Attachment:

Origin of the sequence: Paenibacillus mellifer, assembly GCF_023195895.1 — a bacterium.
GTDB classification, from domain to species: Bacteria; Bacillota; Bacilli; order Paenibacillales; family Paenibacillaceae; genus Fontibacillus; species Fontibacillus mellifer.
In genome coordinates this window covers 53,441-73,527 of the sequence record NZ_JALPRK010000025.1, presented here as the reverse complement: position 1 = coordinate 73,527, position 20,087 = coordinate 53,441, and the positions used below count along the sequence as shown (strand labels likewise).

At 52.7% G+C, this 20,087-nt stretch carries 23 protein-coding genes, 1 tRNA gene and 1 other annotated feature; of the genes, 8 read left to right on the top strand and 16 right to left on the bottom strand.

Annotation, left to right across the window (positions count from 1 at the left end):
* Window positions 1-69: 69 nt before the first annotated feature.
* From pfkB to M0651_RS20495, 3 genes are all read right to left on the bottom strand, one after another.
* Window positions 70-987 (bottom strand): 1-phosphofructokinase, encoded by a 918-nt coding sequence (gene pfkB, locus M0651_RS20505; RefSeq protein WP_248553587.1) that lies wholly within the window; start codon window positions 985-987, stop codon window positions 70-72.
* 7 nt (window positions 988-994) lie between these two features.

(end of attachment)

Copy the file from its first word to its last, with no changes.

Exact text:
Origin of the sequence: Paenibacillus mellifer, assembly GCF_023195895.1 — a bacterium.
GTDB classification, from domain to species: Bacteria; Bacillota; Bacilli; order Paenibacillales; family Paenibacillaceae; genus Fontibacillus; species Fontibacillus mellifer.
In genome coordinates this window covers 53,441-73,527 of the sequence record NZ_JALPRK010000025.1, presented here as the reverse complement: position 1 = coordinate 73,527, position 20,087 = coordinate 53,441, and the positions used below count along the sequence as shown (strand labels likewise).

At 52.7% G+C, this 20,087-nt stretch carries 23 protein-coding genes, 1 tRNA gene and 1 other annotated feature; of the genes, 8 read left to right on the top strand and 16 right to left on the bottom strand.

Annotation, left to right across the window (positions count from 1 at the left end):
* Window positions 1-69: 69 nt before the first annotated feature.
* From pfkB to M0651_RS20495, 3 genes are all read right to left on the bottom strand, one after another.
* Window positions 70-987 (bottom strand): 1-phosphofructokinase, encoded by a 918-nt coding sequence (gene pfkB, locus M0651_RS20505; RefSeq protein WP_248553587.1) that lies wholly within the window; start codon window positions 985-987, stop codon window positions 70-72.
* 7 nt (window positions 988-994) lie between these two features.